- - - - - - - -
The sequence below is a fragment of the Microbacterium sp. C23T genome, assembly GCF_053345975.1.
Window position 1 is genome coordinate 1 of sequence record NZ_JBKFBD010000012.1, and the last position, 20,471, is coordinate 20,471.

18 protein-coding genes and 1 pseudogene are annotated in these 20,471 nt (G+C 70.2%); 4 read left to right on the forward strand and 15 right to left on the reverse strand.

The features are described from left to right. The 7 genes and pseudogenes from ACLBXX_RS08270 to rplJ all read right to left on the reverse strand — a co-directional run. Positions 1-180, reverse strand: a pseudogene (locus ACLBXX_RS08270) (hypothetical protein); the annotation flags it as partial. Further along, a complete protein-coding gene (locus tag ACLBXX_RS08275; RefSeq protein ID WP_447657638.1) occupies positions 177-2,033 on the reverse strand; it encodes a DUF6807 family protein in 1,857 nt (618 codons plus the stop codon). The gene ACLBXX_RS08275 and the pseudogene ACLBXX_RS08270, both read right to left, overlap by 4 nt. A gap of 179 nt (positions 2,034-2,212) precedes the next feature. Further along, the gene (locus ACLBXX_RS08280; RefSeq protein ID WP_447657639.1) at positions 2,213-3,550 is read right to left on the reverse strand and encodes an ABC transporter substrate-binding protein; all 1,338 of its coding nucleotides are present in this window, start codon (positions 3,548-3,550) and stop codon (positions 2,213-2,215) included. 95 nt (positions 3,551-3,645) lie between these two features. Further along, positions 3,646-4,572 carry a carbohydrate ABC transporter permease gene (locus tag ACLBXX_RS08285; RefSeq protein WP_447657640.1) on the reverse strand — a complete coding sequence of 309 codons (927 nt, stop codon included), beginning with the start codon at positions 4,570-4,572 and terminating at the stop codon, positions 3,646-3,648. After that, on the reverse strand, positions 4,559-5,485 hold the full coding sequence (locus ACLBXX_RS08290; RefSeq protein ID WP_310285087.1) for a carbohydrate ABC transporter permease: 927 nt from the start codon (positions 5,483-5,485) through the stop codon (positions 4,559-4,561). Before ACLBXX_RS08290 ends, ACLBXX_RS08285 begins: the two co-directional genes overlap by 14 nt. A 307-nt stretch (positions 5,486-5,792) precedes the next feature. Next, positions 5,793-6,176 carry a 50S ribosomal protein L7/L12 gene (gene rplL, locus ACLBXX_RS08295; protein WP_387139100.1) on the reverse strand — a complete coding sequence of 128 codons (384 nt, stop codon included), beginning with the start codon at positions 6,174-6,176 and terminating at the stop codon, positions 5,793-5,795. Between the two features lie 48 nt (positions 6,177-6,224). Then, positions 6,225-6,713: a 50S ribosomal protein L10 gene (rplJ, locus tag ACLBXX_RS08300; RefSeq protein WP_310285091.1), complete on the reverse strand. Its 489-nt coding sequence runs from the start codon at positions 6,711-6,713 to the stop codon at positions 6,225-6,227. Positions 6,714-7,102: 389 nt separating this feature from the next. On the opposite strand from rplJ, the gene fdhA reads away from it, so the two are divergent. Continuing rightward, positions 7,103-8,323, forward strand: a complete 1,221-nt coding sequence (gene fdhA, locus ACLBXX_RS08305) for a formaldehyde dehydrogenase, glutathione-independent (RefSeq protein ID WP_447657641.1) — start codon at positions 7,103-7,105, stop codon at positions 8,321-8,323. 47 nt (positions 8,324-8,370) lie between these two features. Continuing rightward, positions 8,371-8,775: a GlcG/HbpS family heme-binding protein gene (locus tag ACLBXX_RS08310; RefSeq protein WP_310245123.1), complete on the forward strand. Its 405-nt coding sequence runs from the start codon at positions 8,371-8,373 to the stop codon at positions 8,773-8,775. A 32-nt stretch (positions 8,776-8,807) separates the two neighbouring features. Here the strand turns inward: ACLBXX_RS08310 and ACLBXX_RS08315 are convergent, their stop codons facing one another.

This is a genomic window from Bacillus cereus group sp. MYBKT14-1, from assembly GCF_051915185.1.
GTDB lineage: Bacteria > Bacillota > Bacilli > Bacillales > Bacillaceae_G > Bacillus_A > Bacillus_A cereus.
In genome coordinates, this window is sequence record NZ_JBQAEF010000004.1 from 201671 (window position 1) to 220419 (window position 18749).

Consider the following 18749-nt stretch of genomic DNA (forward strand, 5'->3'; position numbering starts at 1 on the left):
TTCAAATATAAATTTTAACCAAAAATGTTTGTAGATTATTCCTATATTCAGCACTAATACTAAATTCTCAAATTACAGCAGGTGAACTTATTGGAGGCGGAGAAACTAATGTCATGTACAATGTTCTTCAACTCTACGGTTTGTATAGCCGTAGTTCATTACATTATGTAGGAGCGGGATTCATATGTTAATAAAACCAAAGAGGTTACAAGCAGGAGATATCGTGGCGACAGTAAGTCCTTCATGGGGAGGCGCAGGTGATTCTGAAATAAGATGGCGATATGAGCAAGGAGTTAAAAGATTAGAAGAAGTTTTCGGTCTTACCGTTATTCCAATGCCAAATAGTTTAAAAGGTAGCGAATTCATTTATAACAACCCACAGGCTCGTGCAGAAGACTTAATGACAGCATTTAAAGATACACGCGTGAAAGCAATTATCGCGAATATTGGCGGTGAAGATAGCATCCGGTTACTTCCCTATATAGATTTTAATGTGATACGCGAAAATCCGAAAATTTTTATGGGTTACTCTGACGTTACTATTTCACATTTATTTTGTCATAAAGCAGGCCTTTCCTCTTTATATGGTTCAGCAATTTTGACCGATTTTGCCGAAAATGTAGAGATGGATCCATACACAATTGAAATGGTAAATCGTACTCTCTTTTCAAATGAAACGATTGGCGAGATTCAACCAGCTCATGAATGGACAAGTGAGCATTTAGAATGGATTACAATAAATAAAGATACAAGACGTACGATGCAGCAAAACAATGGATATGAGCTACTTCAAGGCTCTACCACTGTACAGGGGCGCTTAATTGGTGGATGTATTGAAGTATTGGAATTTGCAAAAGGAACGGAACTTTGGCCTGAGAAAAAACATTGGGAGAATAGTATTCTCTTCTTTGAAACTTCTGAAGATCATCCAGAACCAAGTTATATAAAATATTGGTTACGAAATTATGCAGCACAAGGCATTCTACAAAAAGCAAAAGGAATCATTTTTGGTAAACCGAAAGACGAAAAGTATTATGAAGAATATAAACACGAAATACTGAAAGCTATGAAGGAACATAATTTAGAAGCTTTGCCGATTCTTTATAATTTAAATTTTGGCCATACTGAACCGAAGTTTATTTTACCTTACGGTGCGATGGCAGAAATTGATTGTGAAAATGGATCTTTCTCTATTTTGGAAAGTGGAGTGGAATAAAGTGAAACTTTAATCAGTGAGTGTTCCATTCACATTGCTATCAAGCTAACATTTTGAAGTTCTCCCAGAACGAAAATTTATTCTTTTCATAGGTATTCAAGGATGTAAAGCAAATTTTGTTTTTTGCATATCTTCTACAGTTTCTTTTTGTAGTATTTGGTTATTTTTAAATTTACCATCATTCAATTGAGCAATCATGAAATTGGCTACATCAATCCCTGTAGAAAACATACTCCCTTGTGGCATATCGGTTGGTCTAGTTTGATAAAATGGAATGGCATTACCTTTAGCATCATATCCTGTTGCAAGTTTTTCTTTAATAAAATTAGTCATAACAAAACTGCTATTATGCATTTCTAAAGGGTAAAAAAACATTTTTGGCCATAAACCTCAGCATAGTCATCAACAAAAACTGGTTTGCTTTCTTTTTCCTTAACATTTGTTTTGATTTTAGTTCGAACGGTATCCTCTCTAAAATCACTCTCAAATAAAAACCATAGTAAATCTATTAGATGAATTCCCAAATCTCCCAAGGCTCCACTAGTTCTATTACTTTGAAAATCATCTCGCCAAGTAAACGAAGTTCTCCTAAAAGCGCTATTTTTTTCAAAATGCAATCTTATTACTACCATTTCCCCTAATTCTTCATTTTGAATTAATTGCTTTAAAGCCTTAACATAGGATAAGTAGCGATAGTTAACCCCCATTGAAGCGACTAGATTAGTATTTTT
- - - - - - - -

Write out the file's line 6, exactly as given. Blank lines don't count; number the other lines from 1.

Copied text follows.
GTDB lineage: Bacteria > Bacillota > Bacilli > Bacillales > Bacillaceae_G > Bacillus_A > Bacillus_A cereus.